Chinese Police Flee Angry Crowd After Reported Beating of Vendor

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Enforcement officers argue with a street vendor (2nd-L) on a Shanghai street, July 9, 2012.
Enforcement officers argue with a street vendor (2nd-L) on a Shanghai street, July 9, 2012.

Chinese riot police were forced to withdraw after they were overwhelmed in clashes with a large angry crowd protesting the beating of a street vendor by urban management officials, or chengguan, in Sichuan province, residents said Wednesday.

The clashes occurred late Tuesday after a group of chengguan surrounded and beat up a stallholder in Deyang city's Wenmiao Square, they said.

A large crowd began to gather around 7:00 p.m. local time after hearing of the beating and around 200 riot police were dispatched to keep order, eyewitnesses said.

"Because there were more and more people arriving at the scene, some people started to beat up the riot police, and they didn't hit back," said a resident surnamed Chen.

"That's because the crowd was really huge, and the riot police would have stood no chance against all of them."

He said officials at the scene had been unable to respond to the crowd's attacks, and eventually had ordered the riot police to leave.

"The chengguan escaped alongside them, and the crowd pursued them," Chen said. "Some people were picking up rocks from the ground and hurling them at them."

Chen said "at least 2,000 people" had converged on the square, and that two people had been detained and several more injured in the incident.


A second eyewitness surnamed Zhou said the crowds were extremely angry and had surrounded police vehicles, smashing one of them.

Later, rumors circulated that the stallholder had died in hospital, sparking further rioting until around 1:00 a.m. local time, he said.

"Things were incredibly chaotic at the time, and the whole thing escalated," Zhou said. "There were so many people in the crowd."

City officials said on Wednesday they would "make an announcement" over the incident.

"You need to wait until there is an official announcement," said an official who answered the phone at the municipal government offices in Deyang city.

Asked how many had gathered in the crowd, the official said: "I don't know. I wasn't at the scene."

He dismissed as "Internet rumors" reports that at least one person had been beaten to death during the incident.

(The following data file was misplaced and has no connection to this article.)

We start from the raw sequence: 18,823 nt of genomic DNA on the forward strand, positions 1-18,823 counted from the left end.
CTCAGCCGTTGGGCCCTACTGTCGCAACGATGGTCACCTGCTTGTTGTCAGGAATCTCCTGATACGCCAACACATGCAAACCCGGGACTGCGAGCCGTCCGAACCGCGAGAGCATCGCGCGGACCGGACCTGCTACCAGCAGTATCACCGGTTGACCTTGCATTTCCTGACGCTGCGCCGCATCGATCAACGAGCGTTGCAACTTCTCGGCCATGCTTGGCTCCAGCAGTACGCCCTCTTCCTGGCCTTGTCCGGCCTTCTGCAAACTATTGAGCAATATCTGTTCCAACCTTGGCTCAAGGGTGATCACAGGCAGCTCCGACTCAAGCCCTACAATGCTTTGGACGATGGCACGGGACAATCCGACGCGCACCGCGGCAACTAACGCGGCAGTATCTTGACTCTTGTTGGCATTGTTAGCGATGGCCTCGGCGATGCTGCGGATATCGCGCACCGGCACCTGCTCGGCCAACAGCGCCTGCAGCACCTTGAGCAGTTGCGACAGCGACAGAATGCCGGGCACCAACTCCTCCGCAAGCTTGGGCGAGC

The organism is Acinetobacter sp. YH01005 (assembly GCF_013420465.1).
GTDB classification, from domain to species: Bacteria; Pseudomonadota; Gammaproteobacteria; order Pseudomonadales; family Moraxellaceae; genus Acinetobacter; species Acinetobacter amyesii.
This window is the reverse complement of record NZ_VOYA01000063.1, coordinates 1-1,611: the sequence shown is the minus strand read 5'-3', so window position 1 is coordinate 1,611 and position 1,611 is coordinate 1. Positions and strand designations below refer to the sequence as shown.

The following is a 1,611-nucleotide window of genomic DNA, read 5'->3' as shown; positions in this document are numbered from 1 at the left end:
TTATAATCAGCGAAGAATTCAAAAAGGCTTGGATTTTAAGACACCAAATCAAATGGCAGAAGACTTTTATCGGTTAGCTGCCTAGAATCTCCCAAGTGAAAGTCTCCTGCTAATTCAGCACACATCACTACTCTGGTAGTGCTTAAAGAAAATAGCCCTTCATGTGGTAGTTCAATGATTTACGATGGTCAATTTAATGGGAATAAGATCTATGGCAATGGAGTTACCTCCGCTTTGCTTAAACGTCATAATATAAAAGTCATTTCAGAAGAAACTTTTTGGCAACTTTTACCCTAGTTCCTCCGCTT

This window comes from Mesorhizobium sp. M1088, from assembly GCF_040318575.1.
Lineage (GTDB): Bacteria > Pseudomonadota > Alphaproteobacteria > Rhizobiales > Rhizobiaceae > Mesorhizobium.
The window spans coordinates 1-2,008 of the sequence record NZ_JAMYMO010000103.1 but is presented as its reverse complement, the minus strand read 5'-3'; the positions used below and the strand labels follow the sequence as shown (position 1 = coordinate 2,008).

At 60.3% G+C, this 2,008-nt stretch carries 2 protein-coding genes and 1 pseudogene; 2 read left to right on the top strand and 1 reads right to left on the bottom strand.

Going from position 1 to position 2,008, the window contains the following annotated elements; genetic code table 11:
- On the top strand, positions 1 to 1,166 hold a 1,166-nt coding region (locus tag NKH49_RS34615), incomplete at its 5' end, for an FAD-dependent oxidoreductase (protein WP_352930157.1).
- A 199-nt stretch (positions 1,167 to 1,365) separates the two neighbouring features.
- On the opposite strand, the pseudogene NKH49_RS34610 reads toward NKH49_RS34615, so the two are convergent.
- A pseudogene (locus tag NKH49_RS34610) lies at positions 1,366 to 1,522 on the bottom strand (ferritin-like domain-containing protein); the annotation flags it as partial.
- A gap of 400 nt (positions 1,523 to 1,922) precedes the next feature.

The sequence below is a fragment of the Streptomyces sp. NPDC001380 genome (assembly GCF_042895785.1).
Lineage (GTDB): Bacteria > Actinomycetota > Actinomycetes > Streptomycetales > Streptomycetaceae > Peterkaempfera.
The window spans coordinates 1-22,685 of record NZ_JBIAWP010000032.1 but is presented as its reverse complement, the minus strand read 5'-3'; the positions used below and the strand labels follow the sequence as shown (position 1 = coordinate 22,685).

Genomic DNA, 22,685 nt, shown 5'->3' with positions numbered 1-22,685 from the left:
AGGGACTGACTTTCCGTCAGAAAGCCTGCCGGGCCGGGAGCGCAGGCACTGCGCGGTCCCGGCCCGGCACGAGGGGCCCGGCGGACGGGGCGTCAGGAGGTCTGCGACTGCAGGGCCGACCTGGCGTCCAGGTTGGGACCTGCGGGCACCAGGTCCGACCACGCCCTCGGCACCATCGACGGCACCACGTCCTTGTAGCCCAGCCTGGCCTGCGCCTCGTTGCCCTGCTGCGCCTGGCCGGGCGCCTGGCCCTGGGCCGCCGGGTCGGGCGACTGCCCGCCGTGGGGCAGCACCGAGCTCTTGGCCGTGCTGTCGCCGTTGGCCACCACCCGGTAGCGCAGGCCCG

"Please wait for an official announcement," he said.

'Regular folk'

An employee who answered the phone in a shop near Wenmiao Square said most of the crowd had seemed like "regular folk."

"[The incident] happened right on the doorstep of the Zhou Dasheng jewelry store," he said.

"We were surrounded by people over here, so we couldn't see what was going on over on the other side."

At the Zhou Dasheng store, an employee who answered the phone said there had been "a clash between the chengguan and a street vendor."

Asked if the vendor had been elderly, he said: "Yes, that's right." But he declined to comment further.

Calls to the Deyang urban management office went unanswered during office hours on Wednesday.

The chengguan were set up in 1997 to enforce noncriminal administrative regulations, including rules governing the environment, sanitation, traffic, and civic pride.

But rights activists and netizens say the chengguan, who are often demobilized soldiers, are a law unto themselves, often using unnecessary brute force against ordinary citizens.

Often paid no basic wage, they rely on income from fines and fees levied from citizens to make a living.


According to a 2012 report from the New York-based group Human Rights Watch (HRW), chengguan routinely abuse their authority in their attempts to keep city streets in order and lack effective official supervision, training, and discipline.

In October 2008, the beating of a university student by chengguan in the central city of Zhengzhou sparked mass protests involving tens of thousands of people. The incident followed similar protests in Sichuan’s Yibing city in November 2007, and in Hunan’s Shaoyang city in May 2008.

Reported by Fung Yat-yiu for RFA's Cantonese Service, and by Qiao Long for the Mandarin Service. Translated and written in English by Luisetta Mudie.





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